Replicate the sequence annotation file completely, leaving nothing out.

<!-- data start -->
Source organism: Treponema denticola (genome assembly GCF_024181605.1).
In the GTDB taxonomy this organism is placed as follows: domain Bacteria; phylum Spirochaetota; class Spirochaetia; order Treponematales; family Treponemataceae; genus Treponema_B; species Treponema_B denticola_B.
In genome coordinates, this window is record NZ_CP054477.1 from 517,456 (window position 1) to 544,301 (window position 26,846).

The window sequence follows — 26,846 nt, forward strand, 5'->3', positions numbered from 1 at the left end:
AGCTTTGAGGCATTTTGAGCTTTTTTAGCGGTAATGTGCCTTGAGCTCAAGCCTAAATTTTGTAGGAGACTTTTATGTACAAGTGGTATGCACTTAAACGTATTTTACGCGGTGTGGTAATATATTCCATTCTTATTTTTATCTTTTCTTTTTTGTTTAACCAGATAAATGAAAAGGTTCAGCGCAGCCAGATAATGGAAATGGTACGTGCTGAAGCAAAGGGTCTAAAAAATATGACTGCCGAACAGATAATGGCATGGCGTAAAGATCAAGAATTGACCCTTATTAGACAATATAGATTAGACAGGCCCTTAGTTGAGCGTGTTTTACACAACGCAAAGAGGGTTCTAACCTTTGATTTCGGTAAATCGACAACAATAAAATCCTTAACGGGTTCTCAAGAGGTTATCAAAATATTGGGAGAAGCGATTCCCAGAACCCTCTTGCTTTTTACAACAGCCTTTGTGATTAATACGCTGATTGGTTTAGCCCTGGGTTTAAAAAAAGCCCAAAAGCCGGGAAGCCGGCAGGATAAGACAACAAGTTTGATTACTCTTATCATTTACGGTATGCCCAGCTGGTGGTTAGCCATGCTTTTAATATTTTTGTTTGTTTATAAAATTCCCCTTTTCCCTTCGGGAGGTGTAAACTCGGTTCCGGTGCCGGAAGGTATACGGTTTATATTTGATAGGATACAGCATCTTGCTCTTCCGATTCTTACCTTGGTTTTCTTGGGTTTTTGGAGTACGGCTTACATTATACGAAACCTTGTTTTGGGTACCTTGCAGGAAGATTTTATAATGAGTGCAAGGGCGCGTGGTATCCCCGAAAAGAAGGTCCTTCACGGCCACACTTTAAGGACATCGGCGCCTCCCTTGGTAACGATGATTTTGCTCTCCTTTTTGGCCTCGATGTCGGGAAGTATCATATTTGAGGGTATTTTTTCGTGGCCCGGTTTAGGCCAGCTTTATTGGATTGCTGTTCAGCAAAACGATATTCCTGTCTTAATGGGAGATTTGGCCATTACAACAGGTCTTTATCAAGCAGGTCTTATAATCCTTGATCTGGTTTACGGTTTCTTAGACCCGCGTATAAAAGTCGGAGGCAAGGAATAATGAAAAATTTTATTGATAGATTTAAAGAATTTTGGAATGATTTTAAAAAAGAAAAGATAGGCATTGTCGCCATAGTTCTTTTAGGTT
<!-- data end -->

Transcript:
Source organism: Treponema denticola (genome assembly GCF_024181605.1).
In the GTDB taxonomy this organism is placed as follows: domain Bacteria; phylum Spirochaetota; class Spirochaetia; order Treponematales; family Treponemataceae; genus Treponema_B; species Treponema_B denticola_B.
In genome coordinates, this window is record NZ_CP054477.1 from 517,456 (window position 1) to 544,301 (window position 26,846).

The window sequence follows — 26,846 nt, forward strand, 5'->3', positions numbered from 1 at the left end:
AGCTTTGAGGCATTTTGAGCTTTTTTAGCGGTAATGTGCCTTGAGCTCAAGCCTAAATTTTGTAGGAGACTTTTATGTACAAGTGGTATGCACTTAAACGTATTTTACGCGGTGTGGTAATATATTCCATTCTTATTTTTATCTTTTCTTTTTTGTTTAACCAGATAAATGAAAAGGTTCAGCGCAGCCAGATAATGGAAATGGTACGTGCTGAAGCAAAGGGTCTAAAAAATATGACTGCCGAACAGATAATGGCATGGCGTAAAGATCAAGAATTGACCCTTATTAGACAATATAGATTAGACAGGCCCTTAGTTGAGCGTGTTTTACACAACGCAAAGAGGGTTCTAACCTTTGATTTCGGTAAATCGACAACAATAAAATCCTTAACGGGTTCTCAAGAGGTTATCAAAATATTGGGAGAAGCGATTCCCAGAACCCTCTTGCTTTTTACAACAGCCTTTGTGATTAATACGCTGATTGGTTTAGCCCTGGGTTTAAAAAAAGCCCAAAAGCCGGGAAGCCGGCAGGATAAGACAACAAGTTTGATTACTCTTATCATTTACGGTATGCCCAGCTGGTGGTTAGCCATGCTTTTAATATTTTTGTTTGTTTATAAAATTCCCCTTTTCCCTTCGGGAGGTGTAAACTCGGTTCCGGTGCCGGAAGGTATACGGTTTATATTTGATAGGATACAGCATCTTGCTCTTCCGATTCTTACCTTGGTTTTCTTGGGTTTTTGGAGTACGGCTTACATTATACGAAACCTTGTTTTGGGTACCTTGCAGGAAGATTTTATAATGAGTGCAAGGGCGCGTGGTATCCCCGAAAAGAAGGTCCTTCACGGCCACACTTTAAGGACATCGGCGCCTCCCTTGGTAACGATGATTTTGCTCTCCTTTTTGGCCTCGATGTCGGGAAGTATCATATTTGAGGGTATTTTTTCGTGGCCCGGTTTAGGCCAGCTTTATTGGATTGCTGTTCAGCAAAACGATATTCCTGTCTTAATGGGAGATTTGGCCATTACAACAGGTCTTTATCAAGCAGGTCTTATAATCCTTGATCTGGTTTACGGTTTCTTAGACCCGCGTATAAAAGTCGGAGGCAAGGAATAATGAAAAATTTTATTGATAGATTTAAAGAATTTTGGAATGATTTTAAAAAAGAAAAGATAGGCATTGTCGCCATAGTTCTTTTAGGTT